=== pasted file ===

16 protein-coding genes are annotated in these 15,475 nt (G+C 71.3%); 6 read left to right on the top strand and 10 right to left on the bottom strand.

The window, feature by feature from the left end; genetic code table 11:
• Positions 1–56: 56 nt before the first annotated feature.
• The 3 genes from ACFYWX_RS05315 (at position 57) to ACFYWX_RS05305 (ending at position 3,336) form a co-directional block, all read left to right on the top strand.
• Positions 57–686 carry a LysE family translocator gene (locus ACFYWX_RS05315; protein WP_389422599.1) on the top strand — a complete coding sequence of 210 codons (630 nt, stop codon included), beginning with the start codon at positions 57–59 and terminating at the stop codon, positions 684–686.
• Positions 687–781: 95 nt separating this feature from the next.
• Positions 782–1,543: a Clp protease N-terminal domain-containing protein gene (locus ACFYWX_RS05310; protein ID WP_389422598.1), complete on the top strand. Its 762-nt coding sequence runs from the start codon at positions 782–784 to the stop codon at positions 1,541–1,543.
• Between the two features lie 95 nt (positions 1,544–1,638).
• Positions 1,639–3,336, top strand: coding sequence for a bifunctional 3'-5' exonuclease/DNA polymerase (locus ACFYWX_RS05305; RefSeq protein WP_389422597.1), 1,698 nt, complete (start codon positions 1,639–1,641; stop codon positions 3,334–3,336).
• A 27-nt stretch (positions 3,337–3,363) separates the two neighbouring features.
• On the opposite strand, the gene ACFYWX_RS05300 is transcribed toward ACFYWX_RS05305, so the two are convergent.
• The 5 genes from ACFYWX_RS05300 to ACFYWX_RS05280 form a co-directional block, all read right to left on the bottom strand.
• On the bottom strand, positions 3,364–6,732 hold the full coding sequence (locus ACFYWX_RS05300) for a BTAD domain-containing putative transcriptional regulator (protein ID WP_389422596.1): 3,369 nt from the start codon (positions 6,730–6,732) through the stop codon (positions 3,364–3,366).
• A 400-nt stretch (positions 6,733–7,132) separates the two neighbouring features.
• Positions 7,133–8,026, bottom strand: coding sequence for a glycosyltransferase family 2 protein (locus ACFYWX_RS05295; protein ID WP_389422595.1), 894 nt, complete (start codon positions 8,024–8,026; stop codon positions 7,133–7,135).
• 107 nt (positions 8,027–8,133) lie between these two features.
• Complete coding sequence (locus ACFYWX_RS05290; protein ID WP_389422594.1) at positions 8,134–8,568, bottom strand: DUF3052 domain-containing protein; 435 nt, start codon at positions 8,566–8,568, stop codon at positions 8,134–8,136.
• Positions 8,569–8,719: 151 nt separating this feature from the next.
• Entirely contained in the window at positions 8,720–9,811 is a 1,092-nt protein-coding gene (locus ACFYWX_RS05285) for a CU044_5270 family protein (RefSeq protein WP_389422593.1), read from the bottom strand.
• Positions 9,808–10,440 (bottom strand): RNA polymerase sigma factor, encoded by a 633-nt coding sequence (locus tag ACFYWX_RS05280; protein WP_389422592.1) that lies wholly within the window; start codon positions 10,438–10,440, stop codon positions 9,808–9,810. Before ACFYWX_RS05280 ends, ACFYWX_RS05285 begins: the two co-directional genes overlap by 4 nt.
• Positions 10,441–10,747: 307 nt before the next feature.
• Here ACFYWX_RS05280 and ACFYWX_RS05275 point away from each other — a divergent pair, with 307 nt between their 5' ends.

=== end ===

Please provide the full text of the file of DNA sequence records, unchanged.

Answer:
16 protein-coding genes are annotated in these 15,475 nt (G+C 71.3%); 6 read left to right on the top strand and 10 right to left on the bottom strand.

The window, feature by feature from the left end; genetic code table 11:
• Positions 1–56: 56 nt before the first annotated feature.
• The 3 genes from ACFYWX_RS05315 (at position 57) to ACFYWX_RS05305 (ending at position 3,336) form a co-directional block, all read left to right on the top strand.
• Positions 57–686 carry a LysE family translocator gene (locus ACFYWX_RS05315; protein WP_389422599.1) on the top strand — a complete coding sequence of 210 codons (630 nt, stop codon included), beginning with the start codon at positions 57–59 and terminating at the stop codon, positions 684–686.
• Positions 687–781: 95 nt separating this feature from the next.
• Positions 782–1,543: a Clp protease N-terminal domain-containing protein gene (locus ACFYWX_RS05310; protein ID WP_389422598.1), complete on the top strand. Its 762-nt coding sequence runs from the start codon at positions 782–784 to the stop codon at positions 1,541–1,543.
• Between the two features lie 95 nt (positions 1,544–1,638).
• Positions 1,639–3,336, top strand: coding sequence for a bifunctional 3'-5' exonuclease/DNA polymerase (locus ACFYWX_RS05305; RefSeq protein WP_389422597.1), 1,698 nt, complete (start codon positions 1,639–1,641; stop codon positions 3,334–3,336).
• A 27-nt stretch (positions 3,337–3,363) separates the two neighbouring features.
• On the opposite strand, the gene ACFYWX_RS05300 is transcribed toward ACFYWX_RS05305, so the two are convergent.
• The 5 genes from ACFYWX_RS05300 to ACFYWX_RS05280 form a co-directional block, all read right to left on the bottom strand.
• On the bottom strand, positions 3,364–6,732 hold the full coding sequence (locus ACFYWX_RS05300) for a BTAD domain-containing putative transcriptional regulator (protein ID WP_389422596.1): 3,369 nt from the start codon (positions 6,730–6,732) through the stop codon (positions 3,364–3,366).
• A 400-nt stretch (positions 6,733–7,132) separates the two neighbouring features.
• Positions 7,133–8,026, bottom strand: coding sequence for a glycosyltransferase family 2 protein (locus ACFYWX_RS05295; protein ID WP_389422595.1), 894 nt, complete (start codon positions 8,024–8,026; stop codon positions 7,133–7,135).
• 107 nt (positions 8,027–8,133) lie between these two features.
• Complete coding sequence (locus ACFYWX_RS05290; protein ID WP_389422594.1) at positions 8,134–8,568, bottom strand: DUF3052 domain-containing protein; 435 nt, start codon at positions 8,566–8,568, stop codon at positions 8,134–8,136.
• Positions 8,569–8,719: 151 nt separating this feature from the next.
• Entirely contained in the window at positions 8,720–9,811 is a 1,092-nt protein-coding gene (locus ACFYWX_RS05285) for a CU044_5270 family protein (RefSeq protein WP_389422593.1), read from the bottom strand.
• Positions 9,808–10,440 (bottom strand): RNA polymerase sigma factor, encoded by a 633-nt coding sequence (locus tag ACFYWX_RS05280; protein WP_389422592.1) that lies wholly within the window; start codon positions 10,438–10,440, stop codon positions 9,808–9,810. Before ACFYWX_RS05280 ends, ACFYWX_RS05285 begins: the two co-directional genes overlap by 4 nt.
• Positions 10,441–10,747: 307 nt before the next feature.
• Here ACFYWX_RS05280 and ACFYWX_RS05275 point away from each other — a divergent pair, with 307 nt between their 5' ends.